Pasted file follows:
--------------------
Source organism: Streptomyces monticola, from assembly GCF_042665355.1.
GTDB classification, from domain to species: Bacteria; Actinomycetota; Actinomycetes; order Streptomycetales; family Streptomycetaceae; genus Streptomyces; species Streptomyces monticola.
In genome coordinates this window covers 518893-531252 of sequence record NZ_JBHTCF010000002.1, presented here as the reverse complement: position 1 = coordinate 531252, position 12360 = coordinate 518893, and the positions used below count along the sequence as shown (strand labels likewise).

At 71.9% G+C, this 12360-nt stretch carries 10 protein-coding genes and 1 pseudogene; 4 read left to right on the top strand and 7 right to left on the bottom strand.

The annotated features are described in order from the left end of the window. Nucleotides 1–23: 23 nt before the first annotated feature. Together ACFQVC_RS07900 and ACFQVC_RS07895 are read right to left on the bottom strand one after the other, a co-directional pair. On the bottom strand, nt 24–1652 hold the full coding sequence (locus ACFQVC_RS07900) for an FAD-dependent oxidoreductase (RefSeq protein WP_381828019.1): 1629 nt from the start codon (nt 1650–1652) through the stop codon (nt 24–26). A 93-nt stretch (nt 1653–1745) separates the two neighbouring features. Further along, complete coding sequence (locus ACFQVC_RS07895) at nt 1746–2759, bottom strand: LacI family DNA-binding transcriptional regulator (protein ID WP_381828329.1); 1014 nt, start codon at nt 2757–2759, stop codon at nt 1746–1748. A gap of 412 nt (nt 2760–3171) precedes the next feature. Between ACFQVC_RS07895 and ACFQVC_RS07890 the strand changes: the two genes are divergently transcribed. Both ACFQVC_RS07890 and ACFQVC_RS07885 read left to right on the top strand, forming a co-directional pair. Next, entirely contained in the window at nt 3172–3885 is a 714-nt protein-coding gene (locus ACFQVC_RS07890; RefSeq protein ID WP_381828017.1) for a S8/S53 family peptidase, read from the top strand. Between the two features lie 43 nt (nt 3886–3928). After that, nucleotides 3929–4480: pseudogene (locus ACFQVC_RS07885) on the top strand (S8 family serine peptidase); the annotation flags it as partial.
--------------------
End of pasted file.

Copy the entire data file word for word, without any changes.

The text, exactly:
Source organism: Streptomyces monticola, from assembly GCF_042665355.1.
GTDB classification, from domain to species: Bacteria; Actinomycetota; Actinomycetes; order Streptomycetales; family Streptomycetaceae; genus Streptomyces; species Streptomyces monticola.
In genome coordinates this window covers 518893-531252 of sequence record NZ_JBHTCF010000002.1, presented here as the reverse complement: position 1 = coordinate 531252, position 12360 = coordinate 518893, and the positions used below count along the sequence as shown (strand labels likewise).

At 71.9% G+C, this 12360-nt stretch carries 10 protein-coding genes and 1 pseudogene; 4 read left to right on the top strand and 7 right to left on the bottom strand.

The annotated features are described in order from the left end of the window. Nucleotides 1–23: 23 nt before the first annotated feature. Together ACFQVC_RS07900 and ACFQVC_RS07895 are read right to left on the bottom strand one after the other, a co-directional pair. On the bottom strand, nt 24–1652 hold the full coding sequence (locus ACFQVC_RS07900) for an FAD-dependent oxidoreductase (RefSeq protein WP_381828019.1): 1629 nt from the start codon (nt 1650–1652) through the stop codon (nt 24–26). A 93-nt stretch (nt 1653–1745) separates the two neighbouring features. Further along, complete coding sequence (locus ACFQVC_RS07895) at nt 1746–2759, bottom strand: LacI family DNA-binding transcriptional regulator (protein ID WP_381828329.1); 1014 nt, start codon at nt 2757–2759, stop codon at nt 1746–1748. A gap of 412 nt (nt 2760–3171) precedes the next feature. Between ACFQVC_RS07895 and ACFQVC_RS07890 the strand changes: the two genes are divergently transcribed. Both ACFQVC_RS07890 and ACFQVC_RS07885 read left to right on the top strand, forming a co-directional pair. Next, entirely contained in the window at nt 3172–3885 is a 714-nt protein-coding gene (locus ACFQVC_RS07890; RefSeq protein ID WP_381828017.1) for a S8/S53 family peptidase, read from the top strand. Between the two features lie 43 nt (nt 3886–3928). After that, nucleotides 3929–4480: pseudogene (locus ACFQVC_RS07885) on the top strand (S8 family serine peptidase); the annotation flags it as partial.